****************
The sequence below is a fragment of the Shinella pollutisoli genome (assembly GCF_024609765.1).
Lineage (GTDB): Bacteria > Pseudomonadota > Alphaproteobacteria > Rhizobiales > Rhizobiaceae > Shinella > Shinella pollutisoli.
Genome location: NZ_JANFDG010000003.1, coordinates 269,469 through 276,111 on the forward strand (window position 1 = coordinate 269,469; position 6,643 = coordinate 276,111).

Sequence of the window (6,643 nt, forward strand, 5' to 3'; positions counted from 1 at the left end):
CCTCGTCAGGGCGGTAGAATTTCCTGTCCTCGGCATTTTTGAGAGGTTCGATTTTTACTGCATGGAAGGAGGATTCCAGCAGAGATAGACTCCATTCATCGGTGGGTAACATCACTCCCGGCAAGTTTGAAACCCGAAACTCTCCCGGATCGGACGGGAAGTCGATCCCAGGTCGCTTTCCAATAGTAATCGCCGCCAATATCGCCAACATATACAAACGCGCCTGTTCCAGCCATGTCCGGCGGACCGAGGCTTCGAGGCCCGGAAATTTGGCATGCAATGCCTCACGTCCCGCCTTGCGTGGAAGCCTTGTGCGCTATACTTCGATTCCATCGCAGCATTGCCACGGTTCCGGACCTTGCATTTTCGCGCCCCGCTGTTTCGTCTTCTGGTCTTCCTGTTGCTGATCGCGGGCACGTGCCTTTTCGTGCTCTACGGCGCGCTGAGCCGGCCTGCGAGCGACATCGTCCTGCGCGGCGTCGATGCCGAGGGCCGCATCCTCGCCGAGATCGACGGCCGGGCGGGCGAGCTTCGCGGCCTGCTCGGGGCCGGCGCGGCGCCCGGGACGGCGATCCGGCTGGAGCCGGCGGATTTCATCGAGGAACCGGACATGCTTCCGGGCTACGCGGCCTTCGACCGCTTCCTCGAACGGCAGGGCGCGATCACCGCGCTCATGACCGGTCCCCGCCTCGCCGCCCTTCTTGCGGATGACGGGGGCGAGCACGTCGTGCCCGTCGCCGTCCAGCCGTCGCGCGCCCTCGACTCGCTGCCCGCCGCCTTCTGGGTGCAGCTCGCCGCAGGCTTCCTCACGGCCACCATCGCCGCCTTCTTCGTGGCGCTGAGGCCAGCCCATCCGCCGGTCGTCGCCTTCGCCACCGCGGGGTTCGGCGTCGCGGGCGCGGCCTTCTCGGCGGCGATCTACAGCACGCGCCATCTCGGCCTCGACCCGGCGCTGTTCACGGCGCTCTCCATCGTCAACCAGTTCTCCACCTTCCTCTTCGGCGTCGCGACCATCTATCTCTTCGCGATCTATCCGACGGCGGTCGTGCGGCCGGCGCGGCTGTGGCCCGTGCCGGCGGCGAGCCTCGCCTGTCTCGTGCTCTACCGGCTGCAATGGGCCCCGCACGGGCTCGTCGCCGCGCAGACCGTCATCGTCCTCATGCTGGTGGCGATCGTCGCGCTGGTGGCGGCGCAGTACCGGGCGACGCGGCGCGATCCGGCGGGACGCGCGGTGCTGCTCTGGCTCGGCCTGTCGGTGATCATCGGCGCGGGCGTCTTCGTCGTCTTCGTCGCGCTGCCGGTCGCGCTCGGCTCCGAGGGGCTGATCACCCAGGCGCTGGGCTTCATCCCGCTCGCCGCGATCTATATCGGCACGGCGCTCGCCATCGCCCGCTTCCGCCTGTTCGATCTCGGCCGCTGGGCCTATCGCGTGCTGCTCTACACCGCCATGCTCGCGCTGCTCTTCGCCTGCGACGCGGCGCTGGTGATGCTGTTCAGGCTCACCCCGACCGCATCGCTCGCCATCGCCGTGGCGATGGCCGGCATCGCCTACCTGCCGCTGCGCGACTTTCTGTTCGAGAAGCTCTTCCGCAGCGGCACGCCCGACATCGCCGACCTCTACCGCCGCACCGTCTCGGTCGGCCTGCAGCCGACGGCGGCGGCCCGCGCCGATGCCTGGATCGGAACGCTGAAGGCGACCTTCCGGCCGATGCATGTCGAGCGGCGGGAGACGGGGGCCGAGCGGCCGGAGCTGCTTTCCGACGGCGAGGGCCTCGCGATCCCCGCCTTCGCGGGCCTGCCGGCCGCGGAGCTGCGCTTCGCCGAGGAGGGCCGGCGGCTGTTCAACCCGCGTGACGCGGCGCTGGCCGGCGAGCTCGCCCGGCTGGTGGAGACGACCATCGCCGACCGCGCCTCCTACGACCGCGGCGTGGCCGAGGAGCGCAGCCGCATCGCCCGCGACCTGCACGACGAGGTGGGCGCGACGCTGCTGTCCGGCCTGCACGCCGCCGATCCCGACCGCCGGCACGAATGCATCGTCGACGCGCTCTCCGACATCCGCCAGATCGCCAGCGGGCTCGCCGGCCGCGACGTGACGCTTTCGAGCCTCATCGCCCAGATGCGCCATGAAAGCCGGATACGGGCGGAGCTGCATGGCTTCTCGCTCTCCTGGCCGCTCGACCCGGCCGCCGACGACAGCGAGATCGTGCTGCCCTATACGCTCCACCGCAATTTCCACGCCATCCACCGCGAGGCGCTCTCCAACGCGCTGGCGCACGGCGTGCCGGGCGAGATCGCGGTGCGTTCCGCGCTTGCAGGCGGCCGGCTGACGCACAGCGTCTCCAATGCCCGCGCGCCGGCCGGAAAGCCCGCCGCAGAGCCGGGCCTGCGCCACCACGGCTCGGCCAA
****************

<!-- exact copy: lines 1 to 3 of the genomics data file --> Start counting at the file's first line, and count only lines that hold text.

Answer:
The sequence below is a fragment of the Shinella pollutisoli genome (assembly GCF_024609765.1).
Lineage (GTDB): Bacteria > Pseudomonadota > Alphaproteobacteria > Rhizobiales > Rhizobiaceae > Shinella > Shinella pollutisoli.
Genome location: NZ_JANFDG010000003.1, coordinates 269,469 through 276,111 on the forward strand (window position 1 = coordinate 269,469; position 6,643 = coordinate 276,111).